African Overview: Failed Coup Attempt in Burkina Faso

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Source: Notas / The Dawn News / October 24, 2016

Burkina Faso


Failed coup attempt in Burkina Faso

Last October 21, repressive forces arrested 19 militaries that were part of a group of at least 30 people that tried to make a coup d’état against Roch Marc Christian Kaboré, who was elected on November 29, 2015 in the first democratic elections since the independence of Burkina Faso in 1960.

The putschists were former members of the dissolved Regiment of Presidential Security, (RPS) which was led by former dictator Blaise Campaoré, who is currently exiled in Ivory Coast.

According to the government, the plan was to attack the headquarters of the presidency and the military prison where the former commander of the RPS, Gilbert Dienderé, is imprisoned.

In September 2015, under the command of Diendré, the RPS attempted another coup d’état against the transitory government of Michel Kafando. They were defeated and detained. The transition went on and ended with the elections that the current President won.

Previously, in 2014, a massive uprising overthrew dictator Compaoré, who governed the country since 1987, the year in which he made  coup and murdered the revolutionary leader Thomas Sankara. Therefore, the current government has issued a bench warrant against the former dictator, who is living in exile.

Photo credit: Al Jazeera

Read more about Thomas Sankara, His Life and Death



The Ethiopian government detained over 1,000 members of the opposition

Ethiopian authorities announced last week the arrest of 1,120 people accused of “attacking public and private institutions and confronting the Police during opposition demonstrations initiated a year ago.

In a comuniqué, the government characterized the people involved as “ringleaders of the violence that led to the destruction of infrastructure and property” in the regions of Oromiya and Ahmara.

This mass arrest was carried out in the context of the State of Emergency, which was decreed in early October and will last six months. “The general situation, including the destruction of government institutions and businesses, indicates that our country is descending into chaos. This threatens our sovereignty and our existence as a nation”, said Prime Minister Haile Mariam Desalegn when he announced the measure.

For over a year, Ethiopia has been immersed in an internal conflict that threatens to escalate in intensity. The crisis erupted due to the protests of the Oromo, a semi-nomadic agricultural people which is the most numerous ethnicity in the country, and demand more representation in the government and institutions, which is mostly run by the Asmara, te second largest ethnicity. The Asmara also were very important for the government of Mengistu Haile Mariam, who was overthrown in 1991.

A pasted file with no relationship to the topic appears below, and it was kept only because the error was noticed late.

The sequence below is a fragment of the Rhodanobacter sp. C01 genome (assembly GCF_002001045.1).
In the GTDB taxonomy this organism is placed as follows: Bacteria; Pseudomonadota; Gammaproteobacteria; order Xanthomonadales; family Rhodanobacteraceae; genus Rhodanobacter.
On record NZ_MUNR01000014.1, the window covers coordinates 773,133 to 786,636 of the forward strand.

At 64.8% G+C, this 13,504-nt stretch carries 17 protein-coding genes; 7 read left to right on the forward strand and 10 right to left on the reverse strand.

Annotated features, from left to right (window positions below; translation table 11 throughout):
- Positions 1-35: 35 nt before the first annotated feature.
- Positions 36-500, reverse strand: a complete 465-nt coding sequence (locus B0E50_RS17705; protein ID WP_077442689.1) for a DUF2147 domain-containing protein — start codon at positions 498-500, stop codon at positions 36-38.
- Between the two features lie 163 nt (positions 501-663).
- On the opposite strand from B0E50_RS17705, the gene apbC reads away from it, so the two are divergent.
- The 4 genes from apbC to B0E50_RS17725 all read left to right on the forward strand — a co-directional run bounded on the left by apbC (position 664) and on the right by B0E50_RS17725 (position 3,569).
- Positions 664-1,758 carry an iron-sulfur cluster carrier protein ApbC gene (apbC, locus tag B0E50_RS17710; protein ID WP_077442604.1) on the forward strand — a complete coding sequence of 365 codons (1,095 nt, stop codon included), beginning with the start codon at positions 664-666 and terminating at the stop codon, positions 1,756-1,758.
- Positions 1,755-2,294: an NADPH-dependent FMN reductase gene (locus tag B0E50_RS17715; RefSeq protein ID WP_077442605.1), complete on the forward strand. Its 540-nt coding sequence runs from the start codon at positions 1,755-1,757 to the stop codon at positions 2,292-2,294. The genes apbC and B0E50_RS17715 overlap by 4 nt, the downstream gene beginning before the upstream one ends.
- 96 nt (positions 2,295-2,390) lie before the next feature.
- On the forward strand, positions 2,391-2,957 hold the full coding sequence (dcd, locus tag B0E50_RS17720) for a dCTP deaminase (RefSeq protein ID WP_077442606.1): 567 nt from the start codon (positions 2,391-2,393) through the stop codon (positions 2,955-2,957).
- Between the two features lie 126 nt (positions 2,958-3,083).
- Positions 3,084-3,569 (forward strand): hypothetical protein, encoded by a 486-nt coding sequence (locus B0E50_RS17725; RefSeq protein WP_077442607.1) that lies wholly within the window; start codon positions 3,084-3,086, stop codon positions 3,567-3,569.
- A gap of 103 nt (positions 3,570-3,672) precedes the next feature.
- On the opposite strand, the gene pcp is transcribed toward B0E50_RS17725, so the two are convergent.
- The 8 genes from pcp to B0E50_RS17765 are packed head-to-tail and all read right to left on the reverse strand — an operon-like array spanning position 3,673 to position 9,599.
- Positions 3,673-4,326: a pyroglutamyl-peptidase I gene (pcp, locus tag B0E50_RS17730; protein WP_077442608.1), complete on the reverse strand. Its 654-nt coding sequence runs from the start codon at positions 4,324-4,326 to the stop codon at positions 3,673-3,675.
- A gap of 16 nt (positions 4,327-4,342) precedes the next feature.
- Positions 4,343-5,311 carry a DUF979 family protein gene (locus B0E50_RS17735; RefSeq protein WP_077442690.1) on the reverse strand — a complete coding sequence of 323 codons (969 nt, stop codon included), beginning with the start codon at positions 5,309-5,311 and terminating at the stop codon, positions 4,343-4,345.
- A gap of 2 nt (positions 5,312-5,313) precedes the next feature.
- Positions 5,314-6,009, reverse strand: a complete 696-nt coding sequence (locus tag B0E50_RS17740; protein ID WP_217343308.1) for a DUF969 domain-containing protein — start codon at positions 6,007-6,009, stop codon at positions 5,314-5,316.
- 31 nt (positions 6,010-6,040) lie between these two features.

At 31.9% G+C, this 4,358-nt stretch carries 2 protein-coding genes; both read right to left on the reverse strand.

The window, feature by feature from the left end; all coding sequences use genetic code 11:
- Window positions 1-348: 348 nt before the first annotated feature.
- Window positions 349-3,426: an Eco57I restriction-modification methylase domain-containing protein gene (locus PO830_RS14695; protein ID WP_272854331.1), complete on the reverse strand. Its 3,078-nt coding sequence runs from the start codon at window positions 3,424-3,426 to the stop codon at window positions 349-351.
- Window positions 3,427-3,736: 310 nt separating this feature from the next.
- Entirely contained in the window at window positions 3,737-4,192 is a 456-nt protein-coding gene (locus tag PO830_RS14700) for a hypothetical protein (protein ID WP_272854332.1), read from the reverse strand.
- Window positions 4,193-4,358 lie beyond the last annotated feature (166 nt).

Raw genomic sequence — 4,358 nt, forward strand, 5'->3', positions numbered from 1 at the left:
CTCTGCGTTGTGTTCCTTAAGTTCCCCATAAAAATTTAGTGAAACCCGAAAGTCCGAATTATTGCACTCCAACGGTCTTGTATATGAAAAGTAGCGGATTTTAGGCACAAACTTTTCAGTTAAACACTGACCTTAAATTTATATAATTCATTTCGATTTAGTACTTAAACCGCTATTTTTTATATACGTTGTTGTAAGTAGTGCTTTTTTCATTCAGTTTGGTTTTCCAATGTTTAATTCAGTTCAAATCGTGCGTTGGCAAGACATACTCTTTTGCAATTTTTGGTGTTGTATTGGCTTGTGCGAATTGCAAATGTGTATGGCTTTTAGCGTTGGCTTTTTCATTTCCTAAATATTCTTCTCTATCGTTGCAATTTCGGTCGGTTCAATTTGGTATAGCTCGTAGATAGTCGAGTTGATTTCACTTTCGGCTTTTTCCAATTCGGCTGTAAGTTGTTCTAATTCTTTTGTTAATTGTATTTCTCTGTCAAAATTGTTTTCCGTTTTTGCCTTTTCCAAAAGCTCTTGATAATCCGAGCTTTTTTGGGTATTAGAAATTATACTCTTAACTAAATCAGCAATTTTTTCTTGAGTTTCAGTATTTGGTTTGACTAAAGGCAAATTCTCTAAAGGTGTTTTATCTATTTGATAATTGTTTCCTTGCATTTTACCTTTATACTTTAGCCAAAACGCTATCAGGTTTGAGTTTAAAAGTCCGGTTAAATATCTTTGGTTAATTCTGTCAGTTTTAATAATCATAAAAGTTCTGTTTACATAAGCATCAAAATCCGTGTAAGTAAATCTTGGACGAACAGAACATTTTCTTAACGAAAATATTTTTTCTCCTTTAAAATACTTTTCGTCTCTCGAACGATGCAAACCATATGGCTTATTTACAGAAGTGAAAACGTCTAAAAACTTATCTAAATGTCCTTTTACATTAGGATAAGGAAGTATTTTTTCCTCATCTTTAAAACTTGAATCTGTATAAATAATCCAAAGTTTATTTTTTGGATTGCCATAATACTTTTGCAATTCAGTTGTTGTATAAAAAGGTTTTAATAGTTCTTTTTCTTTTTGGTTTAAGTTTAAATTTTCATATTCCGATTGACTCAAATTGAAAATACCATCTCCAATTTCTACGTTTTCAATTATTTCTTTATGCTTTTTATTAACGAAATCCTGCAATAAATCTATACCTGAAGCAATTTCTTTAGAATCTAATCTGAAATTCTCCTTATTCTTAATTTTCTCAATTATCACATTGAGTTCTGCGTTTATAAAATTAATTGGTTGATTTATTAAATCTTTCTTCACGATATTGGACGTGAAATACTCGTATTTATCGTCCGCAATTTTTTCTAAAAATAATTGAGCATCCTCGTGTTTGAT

Costa de Marfil

Ivory Coast will vote a new Constitution in a referendum

On October 30, citizens from Ivory Coast will go to the polls to cast their vote to approve or reject the new Magna Carta created by the government of President Alassane Ouattara.

The new Constitution was one of the promises that the President made in 2015, during the campaign that ended with his reelection until 2020. “The Constitution is a guarantee, a lifelong insurance for peace, that will last decades and decades, so I’m asking you to come out and vote massively because that’s how we will achieve peace”, Ouattara said.

One of the key modifications included in the new Constitution is the elimination of the nationality clause that currently demands all presidential candidates to prove that their parents were Ivorian.This clause also excludes candidates that have requested citizenships in other countries.

Ouattara himself had been excluded from the elections on the basis of this clause, until in 2010 he was finally able to run and won.

Other changes included in the new Constitution are the creation of the post of the Vice President and a Senate, the institutionalization of the House of Traditional Leaders and the increase of the abilities of the Social and Economic Council.


Child marriage and school desertion in Malawi

The Ministry of Education of Malawi reported that 33% of the girls of the country drop out of school and don’t graduate. The reasons for this are “economic, social, and cultural”, warned the Minister of Education, Emmanuel Fabiano.

Fabiano added that “despite the efforts of the government, the rates of school desertion are very high”.

One of the main reasons for this situation is the widespread practice of child marriages. In 2015, the law was modified in order to forbid it, but a clause allows people under 18 to marry if they want to and have permission from their parents.

According to the UN, more than half of the underaged females of Malawi are married, which makes this country the eighth with the highest rate of child marriages.

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